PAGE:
Cultural Change: Security Risk Management in the UK Part 2


Surveillance: Opportunities for the private security industry


The challenging and potentially high risk nature of operations to counter terrorism (CT) and organised criminal groups (OCG's) requires the performance of covert actions; in addition to the Security and Intelligence Agencies (SIA’s), the National Crime Agency are international experts in the planning and execution of human intelligence and surveillance operations. The potential addition of CT responsibilities to the NCA is reflective of the continued developmental approach of the present UK government towards Law Enforcement since the Labour government of the early 2000’s, but also the recognition that there is a requirement to continue developing effective operational techniques to counter both terrorists and serious organised criminals. While the UK has over 40 years experience of conducting counter terrorist operations in Northern Ireland, an on-going requirement exists to conduct proactive surveillance operations within the rest of its territories in order to gain intelligence and to support operations against other groups which pose a threat to the security of the nation.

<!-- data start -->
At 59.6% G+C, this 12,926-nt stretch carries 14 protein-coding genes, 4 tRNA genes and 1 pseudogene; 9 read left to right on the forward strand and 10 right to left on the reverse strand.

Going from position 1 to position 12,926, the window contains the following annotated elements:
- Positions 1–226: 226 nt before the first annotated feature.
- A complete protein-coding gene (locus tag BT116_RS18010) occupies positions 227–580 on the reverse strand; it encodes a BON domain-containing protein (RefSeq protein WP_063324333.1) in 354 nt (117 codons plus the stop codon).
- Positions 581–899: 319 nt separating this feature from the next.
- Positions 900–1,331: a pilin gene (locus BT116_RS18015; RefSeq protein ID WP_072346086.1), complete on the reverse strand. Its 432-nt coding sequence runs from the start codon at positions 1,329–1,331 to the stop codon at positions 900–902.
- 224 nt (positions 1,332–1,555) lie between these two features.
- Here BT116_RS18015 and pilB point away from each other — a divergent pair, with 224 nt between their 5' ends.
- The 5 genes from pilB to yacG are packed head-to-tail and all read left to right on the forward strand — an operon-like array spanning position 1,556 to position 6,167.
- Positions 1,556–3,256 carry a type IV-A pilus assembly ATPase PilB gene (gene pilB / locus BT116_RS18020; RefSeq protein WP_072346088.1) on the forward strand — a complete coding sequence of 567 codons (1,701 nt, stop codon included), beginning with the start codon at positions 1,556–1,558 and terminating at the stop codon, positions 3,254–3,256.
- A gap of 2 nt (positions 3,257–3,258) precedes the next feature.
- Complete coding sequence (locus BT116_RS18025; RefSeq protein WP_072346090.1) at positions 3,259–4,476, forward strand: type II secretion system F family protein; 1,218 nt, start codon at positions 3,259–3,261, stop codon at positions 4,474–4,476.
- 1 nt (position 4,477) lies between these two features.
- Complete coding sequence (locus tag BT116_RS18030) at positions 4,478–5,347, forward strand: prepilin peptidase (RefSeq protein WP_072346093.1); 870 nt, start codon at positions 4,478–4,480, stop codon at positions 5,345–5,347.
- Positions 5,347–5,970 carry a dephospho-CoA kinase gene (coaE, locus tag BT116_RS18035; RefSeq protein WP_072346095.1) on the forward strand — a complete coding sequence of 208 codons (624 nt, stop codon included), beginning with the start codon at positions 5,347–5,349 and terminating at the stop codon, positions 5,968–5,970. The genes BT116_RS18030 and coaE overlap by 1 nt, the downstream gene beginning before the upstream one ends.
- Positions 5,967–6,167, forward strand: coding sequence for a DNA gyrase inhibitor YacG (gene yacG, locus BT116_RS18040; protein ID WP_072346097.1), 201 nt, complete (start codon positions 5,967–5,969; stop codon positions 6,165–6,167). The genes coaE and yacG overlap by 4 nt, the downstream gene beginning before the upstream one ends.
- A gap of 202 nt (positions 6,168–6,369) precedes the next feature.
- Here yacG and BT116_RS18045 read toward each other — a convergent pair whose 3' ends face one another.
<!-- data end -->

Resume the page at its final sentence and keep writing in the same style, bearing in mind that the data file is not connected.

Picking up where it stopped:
A prudent threat assessment is necessary to manage potentially apocalyptic responses from Governmental and public bodies. While the first published National Security Risk Assessment (NSRA) which was included in the UK National Security Strategy (2010) classified the threat from international terrorism, including terrorism related to Northern Ireland as a Tier one threat in terms of likelihood and impact, it did not differentiate between the different sources of terrorism which may potentially impact upon the UK and its interests. This is important, as differences in the background and the adopted methods of different groups will determine the effectiveness of responses. For example, clear differentiations have existed between the radicalised individuals who have carried out high impact terrorist attacks on members of the UK public in the name of Islam and the historic adoption of strategic attacks upon authoritative and public figures by the Provisional Irish Republican Army. Similarly, the impacts of different organised crime groups differ dependent upon a range of factors including the type of crime, the size and locality of a crime group and its ability to negatively influence public officials and services. This unfortunate situation demands an appropriate and pragmatic approach to ensure that UK security is sustained. The growing recognition that there is a need for national agencies and public services to increasingly collaborate, not only in response to potential crossovers between organised crime and terrorism, but also to operate in an increasingly challenging public and financial climate, is initially reflected by the common adoption of strategic framework components in both the National Strategic Assessments for Counter Terrorism and Serious and Organised Crime. Recent global interventions are illustrative of the necessity for early and on-going communications to take place between different bodies, particularly in recognition of the increasing evidence of the crime: terrorism nexus.